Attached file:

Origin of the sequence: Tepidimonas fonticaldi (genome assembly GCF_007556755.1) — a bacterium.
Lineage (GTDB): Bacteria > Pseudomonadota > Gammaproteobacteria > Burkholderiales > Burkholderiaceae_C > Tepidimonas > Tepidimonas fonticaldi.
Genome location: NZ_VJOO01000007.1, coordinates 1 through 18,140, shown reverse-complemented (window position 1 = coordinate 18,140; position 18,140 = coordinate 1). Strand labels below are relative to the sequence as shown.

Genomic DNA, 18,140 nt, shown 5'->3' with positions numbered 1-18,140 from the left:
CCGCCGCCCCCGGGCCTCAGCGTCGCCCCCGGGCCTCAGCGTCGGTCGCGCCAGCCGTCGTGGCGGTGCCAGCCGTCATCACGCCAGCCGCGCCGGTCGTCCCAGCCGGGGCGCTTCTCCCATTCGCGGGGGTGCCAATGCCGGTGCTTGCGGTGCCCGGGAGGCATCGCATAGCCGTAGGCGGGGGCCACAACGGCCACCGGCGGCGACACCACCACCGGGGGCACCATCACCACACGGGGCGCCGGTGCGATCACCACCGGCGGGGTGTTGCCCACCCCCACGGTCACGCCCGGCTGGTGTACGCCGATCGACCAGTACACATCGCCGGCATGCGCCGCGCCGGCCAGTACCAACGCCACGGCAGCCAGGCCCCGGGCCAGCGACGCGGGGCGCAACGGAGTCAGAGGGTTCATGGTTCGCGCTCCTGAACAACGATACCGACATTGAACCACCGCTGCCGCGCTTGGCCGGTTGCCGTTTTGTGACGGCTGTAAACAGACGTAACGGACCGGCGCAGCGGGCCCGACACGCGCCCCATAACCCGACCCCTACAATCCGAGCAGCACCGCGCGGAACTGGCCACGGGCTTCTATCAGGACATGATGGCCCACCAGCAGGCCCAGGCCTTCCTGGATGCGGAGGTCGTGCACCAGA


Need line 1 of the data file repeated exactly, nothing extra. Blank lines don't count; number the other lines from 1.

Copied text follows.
Origin of the sequence: Tepidimonas fonticaldi (genome assembly GCF_007556755.1) — a bacterium.